Morphy Challenges Staunton

Chess Masters: Howard Staunton would not play Paul Morphy
Staunton would not play Morphy
In the 19th Century Europe was the hotbed of world chess. America at this time did not have any pedigree in comparison. Now they had found a gem who could rock Europe to it's foundations and establish a new world order.

With his free year, Paul Morphy had a burning ambition. He no longer played any American without giving odds. He wanted to travel to Europe, test himself against the best and beat the best.

He arrived by steamboat in Liverpool in the summer of 1858 and from there traveled to Birmingham to play against top English masters. He didn't play in the Birmingham tournament but later beat all serious players in England. All except Howard Staunton who refused to play Morphy after seeing him in action.

Café de la Régence

Paul Morphy playing Jacob L�wenthal
Morphy vs Lowenthal
Morphy eventually tired of trying to get a match from Staunton who was continually stalling. He had beaten the best of the rest in London like Lowenthal and Owen. He decided instead to cross the English Channel to take on the best players that France had to offer.

In the 18th and early 19th centuries France had been the premier chess nation having wrested the mantle from Italy and Spain. With players like Legall, Philidor, Deschappelles and La Bourdonnais to mention the very strongest, France for many years had been peerless.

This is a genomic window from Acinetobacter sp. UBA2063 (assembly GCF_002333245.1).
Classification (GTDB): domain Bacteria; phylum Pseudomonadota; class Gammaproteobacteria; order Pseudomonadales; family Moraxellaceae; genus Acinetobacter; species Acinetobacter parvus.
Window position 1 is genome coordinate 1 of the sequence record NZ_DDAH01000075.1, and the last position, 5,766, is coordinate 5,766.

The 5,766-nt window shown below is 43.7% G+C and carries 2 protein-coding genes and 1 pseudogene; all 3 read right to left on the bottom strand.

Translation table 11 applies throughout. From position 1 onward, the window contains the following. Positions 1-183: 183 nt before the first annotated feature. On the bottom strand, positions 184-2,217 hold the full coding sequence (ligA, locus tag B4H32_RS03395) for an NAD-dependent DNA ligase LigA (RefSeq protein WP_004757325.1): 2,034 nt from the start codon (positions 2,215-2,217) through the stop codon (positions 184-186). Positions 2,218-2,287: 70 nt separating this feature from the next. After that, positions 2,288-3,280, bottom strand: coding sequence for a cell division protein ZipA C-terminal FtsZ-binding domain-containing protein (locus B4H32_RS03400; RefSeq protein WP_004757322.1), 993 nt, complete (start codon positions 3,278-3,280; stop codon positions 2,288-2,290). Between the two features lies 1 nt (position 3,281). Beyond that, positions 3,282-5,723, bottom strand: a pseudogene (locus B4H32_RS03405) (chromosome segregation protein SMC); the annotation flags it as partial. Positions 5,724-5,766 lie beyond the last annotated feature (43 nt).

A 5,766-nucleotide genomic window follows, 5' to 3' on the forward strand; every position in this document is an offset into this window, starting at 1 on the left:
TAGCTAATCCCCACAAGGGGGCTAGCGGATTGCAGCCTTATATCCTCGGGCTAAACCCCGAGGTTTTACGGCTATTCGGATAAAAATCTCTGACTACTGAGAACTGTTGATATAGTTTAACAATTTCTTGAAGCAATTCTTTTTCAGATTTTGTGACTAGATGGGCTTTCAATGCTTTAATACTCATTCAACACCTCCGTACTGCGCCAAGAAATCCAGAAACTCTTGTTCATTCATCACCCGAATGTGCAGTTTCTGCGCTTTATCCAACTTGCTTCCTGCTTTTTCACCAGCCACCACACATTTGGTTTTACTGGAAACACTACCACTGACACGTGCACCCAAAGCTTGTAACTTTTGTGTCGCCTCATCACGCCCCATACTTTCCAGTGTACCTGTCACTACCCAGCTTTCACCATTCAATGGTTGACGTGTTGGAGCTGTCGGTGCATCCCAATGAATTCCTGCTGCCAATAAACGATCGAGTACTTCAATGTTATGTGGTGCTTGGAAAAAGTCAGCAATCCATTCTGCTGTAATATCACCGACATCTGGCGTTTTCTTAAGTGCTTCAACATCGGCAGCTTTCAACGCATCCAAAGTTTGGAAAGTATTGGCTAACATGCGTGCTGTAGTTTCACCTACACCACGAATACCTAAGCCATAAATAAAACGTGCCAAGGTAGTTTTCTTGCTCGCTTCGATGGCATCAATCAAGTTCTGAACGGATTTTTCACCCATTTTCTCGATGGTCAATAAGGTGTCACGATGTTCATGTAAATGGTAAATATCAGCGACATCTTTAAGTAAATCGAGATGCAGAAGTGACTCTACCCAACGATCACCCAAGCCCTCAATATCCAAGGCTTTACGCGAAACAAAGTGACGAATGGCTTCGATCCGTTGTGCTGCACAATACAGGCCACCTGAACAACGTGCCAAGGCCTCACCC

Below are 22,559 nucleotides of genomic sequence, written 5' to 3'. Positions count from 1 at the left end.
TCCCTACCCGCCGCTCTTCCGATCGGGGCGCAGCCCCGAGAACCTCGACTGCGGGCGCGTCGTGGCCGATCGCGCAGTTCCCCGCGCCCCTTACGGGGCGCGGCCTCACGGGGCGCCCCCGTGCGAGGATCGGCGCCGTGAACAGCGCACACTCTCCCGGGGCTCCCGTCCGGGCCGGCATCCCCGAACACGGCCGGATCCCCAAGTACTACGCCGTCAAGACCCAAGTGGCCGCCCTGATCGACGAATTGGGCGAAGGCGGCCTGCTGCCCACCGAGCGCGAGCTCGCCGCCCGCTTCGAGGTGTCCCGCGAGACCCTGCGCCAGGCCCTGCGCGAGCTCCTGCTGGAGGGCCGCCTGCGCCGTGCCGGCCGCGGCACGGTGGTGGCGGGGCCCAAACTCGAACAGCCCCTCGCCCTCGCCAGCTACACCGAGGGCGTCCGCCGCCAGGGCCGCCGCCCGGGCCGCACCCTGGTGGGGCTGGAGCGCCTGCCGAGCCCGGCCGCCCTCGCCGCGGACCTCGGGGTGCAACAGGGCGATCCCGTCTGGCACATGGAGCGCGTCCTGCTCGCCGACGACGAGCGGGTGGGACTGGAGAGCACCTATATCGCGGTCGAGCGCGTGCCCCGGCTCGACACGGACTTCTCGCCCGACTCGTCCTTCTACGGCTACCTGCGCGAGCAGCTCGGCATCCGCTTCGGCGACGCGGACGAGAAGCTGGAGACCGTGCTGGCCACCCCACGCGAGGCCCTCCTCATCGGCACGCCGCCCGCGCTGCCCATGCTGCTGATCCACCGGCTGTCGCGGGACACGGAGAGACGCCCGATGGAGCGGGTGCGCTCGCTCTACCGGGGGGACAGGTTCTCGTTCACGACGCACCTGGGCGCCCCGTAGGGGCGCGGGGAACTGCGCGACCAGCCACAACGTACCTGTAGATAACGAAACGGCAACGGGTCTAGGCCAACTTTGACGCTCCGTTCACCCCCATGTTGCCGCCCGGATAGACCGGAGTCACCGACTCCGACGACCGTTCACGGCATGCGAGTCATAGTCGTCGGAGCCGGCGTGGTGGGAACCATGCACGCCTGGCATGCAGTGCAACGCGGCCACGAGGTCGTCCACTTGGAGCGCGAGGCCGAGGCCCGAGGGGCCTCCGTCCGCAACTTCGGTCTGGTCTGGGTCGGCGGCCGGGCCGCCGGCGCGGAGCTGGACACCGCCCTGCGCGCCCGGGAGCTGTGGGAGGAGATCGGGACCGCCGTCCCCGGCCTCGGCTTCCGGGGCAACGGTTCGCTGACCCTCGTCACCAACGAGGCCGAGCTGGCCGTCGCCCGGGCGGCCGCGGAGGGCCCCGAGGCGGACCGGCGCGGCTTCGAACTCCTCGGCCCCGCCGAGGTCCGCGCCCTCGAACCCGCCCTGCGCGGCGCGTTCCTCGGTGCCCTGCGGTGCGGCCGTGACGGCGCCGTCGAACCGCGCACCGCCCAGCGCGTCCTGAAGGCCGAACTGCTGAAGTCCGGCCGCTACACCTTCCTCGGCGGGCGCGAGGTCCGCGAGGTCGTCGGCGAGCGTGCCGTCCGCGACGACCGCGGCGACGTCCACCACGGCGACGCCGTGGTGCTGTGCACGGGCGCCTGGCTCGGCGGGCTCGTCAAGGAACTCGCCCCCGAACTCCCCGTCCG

And now even though the French star had faded slightly it was still a world power. The famous Parisian chess club, the Café de la Régence was still attracting many of Europe's most celebrated players. Morphy headed straight for this club. It was at an opera in Paris that Morphy played one of the most famous chess games ever. This game became known simply as A Night at the Opera.

World Champion

Changing of the Guard - Morphy dethrones Anderssen having already dispatched Harrwitz
Changing of the Guard - Morphy dethrones Anderssen having already dispatched Harrwitz
The best player in the Café de la Régence at that time was a man from Breslau (now Wroclaw) called Daniel Harrwitz. Harrwitz was initially dismissive of Morphy. Harrwitz turned down Morphy's request for a formal match but agreed to a casual game. When he won that he quickly changed his mind and organized a match. Morphy lost the first two games but then began to overwhelm Harrwitz. When Harrwitz saw he couldn't turn the tide he resigned the match early.

Morphy sent the stakes from this match to another native of Breslau, Adolf Anderssen. Due to his win in London in 1851 in and his domination of European chess since, Anderssen was generally regarded as the best player in the world. Morphy despite being quite ill met Anderssen over the board in Paris and won decisively. He was hailed in Paris, London, at home in America and across the chess world as the unofficial World Champion.